SALT LAKE CITY — The volume of claims for jobless benefits in the Beehive State rose by nearly 6.3% last week, a new report shows.
The Utah Department of Workforce Services said Thursday the total number of new claims filed for unemployment benefits registered at 4,473 for the week of Sept. 13-19, with a total of $61.2 million in benefits paid out to individuals.
The report also showed 47,839 continued claims filed during that same period.
Speaking at a weekly news conference, Unemployment Insurance Division Director Kevin Burt acknowledged the uptick in weekly claims, but said that isn’t necessarily a cause for concern.
“It is one week of data. Previous to that we had seen four weeks of reduction. It is important to keep in mind that at the peak, it was over 33,000 people requesting the benefit. Now, it was 4,400 — still a stubbornly high number, but it’s been that way for a while,” he said.
“There’s certainly disruption, but then also keep in mind, unemployment has a seasonality to it. With the fall coming, we do expect the continued claims as well as the new claims to start to plateau or potentially increase as seasonal work results in temporary layoffs because of the winter season.”
He noted there are also signs of possible recovery in the data, offering some sense of potential optimism for job seekers.
“It is promising to see the number of continued claims for unemployment benefits decrease every week. Unfortunately, it also appears that new claims have begun to plateau, showing ongoing disruptions to employment,” he said. “While employment disruptions have continued during this pandemic, Utah’s economy has shown itself to be resilient, as evidenced by the latest Utah unemployment rate of 4.1%.”
The Utah Department of Workforce Services Thursday conducted a virtual job fair where local employers from various industries were able to connect online with prospective candidates in search of a new job.
Nationally, the Associated Press reported Thursday the number of people seeking U.S. unemployment aid rose slightly last week to 870,000, a historically high figure that shows that the viral pandemic is still squeezing restaurants, airlines, hotels and many other businesses six months after it first erupted.
The figure coincides with evidence that some newly laid-off Americans are facing delays in receiving unemployment benefits as state agencies intensify efforts to combat fraudulent applications and clear their pipelines of a backlog of jobless claims.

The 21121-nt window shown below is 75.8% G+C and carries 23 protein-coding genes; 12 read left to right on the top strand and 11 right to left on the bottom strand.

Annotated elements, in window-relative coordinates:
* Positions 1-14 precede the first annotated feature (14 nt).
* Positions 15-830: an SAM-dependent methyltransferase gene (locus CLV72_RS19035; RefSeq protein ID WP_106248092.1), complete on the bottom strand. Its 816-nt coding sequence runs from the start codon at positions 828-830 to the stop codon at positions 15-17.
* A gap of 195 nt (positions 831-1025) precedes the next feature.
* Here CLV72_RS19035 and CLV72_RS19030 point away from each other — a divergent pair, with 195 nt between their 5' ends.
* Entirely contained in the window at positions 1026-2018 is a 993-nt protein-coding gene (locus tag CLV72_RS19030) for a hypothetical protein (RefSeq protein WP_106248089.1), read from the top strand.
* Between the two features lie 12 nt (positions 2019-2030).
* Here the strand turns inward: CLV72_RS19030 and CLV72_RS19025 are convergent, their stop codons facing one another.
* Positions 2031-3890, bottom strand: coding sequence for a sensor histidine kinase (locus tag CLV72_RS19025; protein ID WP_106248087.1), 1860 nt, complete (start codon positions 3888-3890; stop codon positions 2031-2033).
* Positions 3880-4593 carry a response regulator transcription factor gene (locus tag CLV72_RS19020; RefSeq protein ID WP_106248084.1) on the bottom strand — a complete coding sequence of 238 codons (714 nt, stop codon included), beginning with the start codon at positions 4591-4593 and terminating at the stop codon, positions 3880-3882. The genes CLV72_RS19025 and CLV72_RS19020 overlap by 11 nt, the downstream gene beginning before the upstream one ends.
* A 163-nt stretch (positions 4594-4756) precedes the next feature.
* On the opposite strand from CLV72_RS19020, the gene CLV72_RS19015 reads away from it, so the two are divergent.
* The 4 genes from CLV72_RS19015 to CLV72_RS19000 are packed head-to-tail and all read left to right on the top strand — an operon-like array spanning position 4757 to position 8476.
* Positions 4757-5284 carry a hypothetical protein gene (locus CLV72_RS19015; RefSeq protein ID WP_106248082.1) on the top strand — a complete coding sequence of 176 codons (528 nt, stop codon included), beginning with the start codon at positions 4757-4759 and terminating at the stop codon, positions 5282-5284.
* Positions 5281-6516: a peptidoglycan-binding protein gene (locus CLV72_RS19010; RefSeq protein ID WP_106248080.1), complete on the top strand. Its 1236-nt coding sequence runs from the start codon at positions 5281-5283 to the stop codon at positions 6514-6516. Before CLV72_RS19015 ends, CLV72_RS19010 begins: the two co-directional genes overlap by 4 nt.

California has said it will stop processing new applications for two weeks as it seeks to reduce backlogs and prevent fraud. Pennsylvania has found that up to 10,000 inmates are improperly receiving aid.
The Labor Department said Thursday that the number of people who are continuing to receive unemployment benefits declined to 12.6 million. The steady decline in that figure over the past several months reflects that some of the unemployed are being re-hired. However, it also indicates that others have exhausted their regular jobless aid, which last six months in most states.
In addition to those receiving aid on state programs, about 105,000 others were added last week to an extended jobless-benefits program that provides 13 additional weeks of aid. This program, established in the economic relief package Congress passed earlier this year, is now paying benefits to 1.6 million people.
Applications for jobless aid soared in the spring after the viral outbreak suddenly shut down businesses across the country, which cost tens of millions of jobs and triggered a deep recession. Since then, as states have slowly reopened their economies, about half the jobs that were initially lost have been recovered.
Yet job growth has been slowing, and unemployment remains elevated at 8.4%. In most sectors of the economy, employers appear reluctant to hire new workers in the face of deep uncertainty about the course of the virus. Most economists say it will be hard for the job market or the economy to sustain a recovery unless Congress enacts another rescue package for individuals, businesses and states. Ultimately, an effective vaccine will likely be needed for the economy to fully regain its health.